CPS won’t cut schools based on enrollment shortfalls

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CPS officials on Friday said principals would not face budget cuts if student enrollment in their schools failed to meet projections. 

Schools  enrolling more than the number of students projected will receive additional student-based budgeting of about $4,390 per student, according to a letter sent out by CPS.

No reason was given for the decision.  About half of CPS schools would have lost a total of about $38 million, if these cuts had gone through, according to CPS. The number of students going to district-run schools dropped dramatically in the last year from about 320,000 to 309,000 with some going to charters or contract schools and others leaving CPS.

About 214 schools will get additional $24 million.  CPS officials said they will use money in contingency and an anticipated surplus of Tax Increment Financing money to offset the extra costs..

Last spring, CPS CEO Barbara Byrd-Bennett announced that the district was dramatically overhauling the way the district provided money to schools. Rather than providing teachers based on enrollment, the district now pays schools a stipend for each student under a system called student-based budgeting.

CPS also decided not to penalize schools last year—a move that cost the district about $20 million.

The principal of a Southwest Side school nervous about losing money this year put a banner on her website to recruit  25 more students. She eventually got four additional children.

That would have meant a $100,000 budget cut, equal to the cost of employing at least one teacher, she said.

“I can’t afford to cut teachers or staff,” said the principal, who asked not to be identified. “I had already drafted a letter … begging to keep the money.”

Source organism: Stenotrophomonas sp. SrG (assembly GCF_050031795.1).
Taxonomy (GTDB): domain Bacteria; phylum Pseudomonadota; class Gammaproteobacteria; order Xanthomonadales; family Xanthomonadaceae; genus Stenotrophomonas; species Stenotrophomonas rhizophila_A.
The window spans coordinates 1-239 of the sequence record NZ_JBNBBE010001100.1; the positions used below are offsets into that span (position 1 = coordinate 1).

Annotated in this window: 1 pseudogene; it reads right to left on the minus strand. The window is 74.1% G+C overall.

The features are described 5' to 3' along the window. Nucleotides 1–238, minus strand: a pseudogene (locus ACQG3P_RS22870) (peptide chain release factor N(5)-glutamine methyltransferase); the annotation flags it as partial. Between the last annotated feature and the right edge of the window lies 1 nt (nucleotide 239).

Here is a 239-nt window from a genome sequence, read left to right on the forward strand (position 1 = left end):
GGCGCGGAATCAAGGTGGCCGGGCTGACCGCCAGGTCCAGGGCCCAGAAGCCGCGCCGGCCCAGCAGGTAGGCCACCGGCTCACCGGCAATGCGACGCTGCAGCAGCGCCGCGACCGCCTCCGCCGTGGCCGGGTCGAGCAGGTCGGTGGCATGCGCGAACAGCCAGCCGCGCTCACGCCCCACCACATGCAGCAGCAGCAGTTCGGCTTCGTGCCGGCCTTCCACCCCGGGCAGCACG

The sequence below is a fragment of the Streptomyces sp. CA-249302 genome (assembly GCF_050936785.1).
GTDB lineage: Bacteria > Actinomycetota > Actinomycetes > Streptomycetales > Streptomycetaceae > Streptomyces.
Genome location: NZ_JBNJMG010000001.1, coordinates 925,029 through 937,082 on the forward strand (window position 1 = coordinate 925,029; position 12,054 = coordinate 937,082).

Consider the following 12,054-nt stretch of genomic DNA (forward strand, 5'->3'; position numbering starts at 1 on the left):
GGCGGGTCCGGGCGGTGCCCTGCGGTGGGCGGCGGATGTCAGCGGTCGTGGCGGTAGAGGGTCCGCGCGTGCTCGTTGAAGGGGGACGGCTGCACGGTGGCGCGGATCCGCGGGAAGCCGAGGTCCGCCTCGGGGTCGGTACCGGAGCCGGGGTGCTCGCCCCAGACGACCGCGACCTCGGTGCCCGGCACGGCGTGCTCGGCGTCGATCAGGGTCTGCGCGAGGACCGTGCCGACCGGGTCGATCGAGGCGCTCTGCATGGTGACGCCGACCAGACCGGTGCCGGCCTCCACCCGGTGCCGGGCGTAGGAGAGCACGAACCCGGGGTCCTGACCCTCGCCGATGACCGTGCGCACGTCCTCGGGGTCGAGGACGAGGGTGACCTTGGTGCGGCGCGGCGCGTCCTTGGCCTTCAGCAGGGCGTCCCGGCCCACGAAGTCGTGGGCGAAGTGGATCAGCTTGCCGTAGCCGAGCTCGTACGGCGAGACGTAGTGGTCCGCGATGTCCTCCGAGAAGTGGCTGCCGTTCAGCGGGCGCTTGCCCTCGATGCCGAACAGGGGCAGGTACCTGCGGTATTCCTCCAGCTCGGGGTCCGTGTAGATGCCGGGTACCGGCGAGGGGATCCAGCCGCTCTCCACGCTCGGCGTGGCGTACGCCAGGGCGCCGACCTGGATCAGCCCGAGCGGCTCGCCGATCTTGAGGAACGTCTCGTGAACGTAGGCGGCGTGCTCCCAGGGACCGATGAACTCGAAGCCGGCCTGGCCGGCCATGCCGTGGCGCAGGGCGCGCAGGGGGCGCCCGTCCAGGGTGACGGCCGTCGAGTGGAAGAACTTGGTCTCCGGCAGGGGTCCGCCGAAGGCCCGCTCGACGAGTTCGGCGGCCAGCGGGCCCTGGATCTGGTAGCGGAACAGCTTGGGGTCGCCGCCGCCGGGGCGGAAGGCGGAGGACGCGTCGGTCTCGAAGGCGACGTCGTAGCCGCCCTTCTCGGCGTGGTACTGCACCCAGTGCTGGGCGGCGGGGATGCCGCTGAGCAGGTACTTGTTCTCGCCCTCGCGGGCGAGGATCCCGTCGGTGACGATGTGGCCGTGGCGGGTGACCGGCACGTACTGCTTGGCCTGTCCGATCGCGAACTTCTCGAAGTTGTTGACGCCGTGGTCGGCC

She says CPS needs to do a better job of helping principals deal with shifts in enrollment, which she doesn’t see how she can control.

Michael Beyer, a principal at Morrill Elementary School, also on the Southwest Side, applauded district officials for not cutting budgets until they get comfortable with student-based budgeting.  “I think they are trying to smooth out the bumps,” said Beyer, whose school received more than the expected number of students this fall.

A political issue

When Byrd-Bennett announced the move to a student-based budgeting system, she touted it as a way for principals to exert more control over their budgets, something should would have preferred when she was  a principal.

She also said it is a more equitable way to fund schools because each one is allotted a set amount per student, and the amount and rationale for the allocation is transparent.

Student-based budgeting also has been pushed by those promoteingmarket-based school reform. They prefer for the money to follow the student. High-performing schools would attract more students and the poor performers would lose them.  Charter schools have long been funded per pupil.

The decision to hold schools harmless met with skepticism from the Center for Reinventing Education, an organization that promotes choice in school districts. 

Larry Miller, an expert on student-based budgeting with the center, said that when a school gets to keep money for students they don’t have, they are effectively taking money away from students in other schools. He said too often school districts put off fully implementing student-based budgeting for the wrong reasons.

“There is often a lot of political support for the status quo,” he said. “They get overwhelmed by requests to keep things the way they are and they cave.”

But critics of student-based budgeting don’t like it because traditional schools are penalized when charter schools siphon students away.  Also, they worry that principals will be tempted to hire less experienced teachers so their money can be spread further.

CTU Vice President Jesse Sharkey called the decision to hold schools harmless a “tacit admission that this is a fundamentally flawed way of doing the budget.”

He said student based budgeting already has had a “devastating negative consequence” on schools, as principals have become motivated to hire less experienced, poorer paid teachers. Recent data on rehires after last year’s layoffs, he said, showed that more untenured teachers were rehired than those with tenure.

 “Why would someone who is untenured be hired over a tenured teacher who’s already proven to be an effective teacher at CPS? Because they’re cheaper,” he said.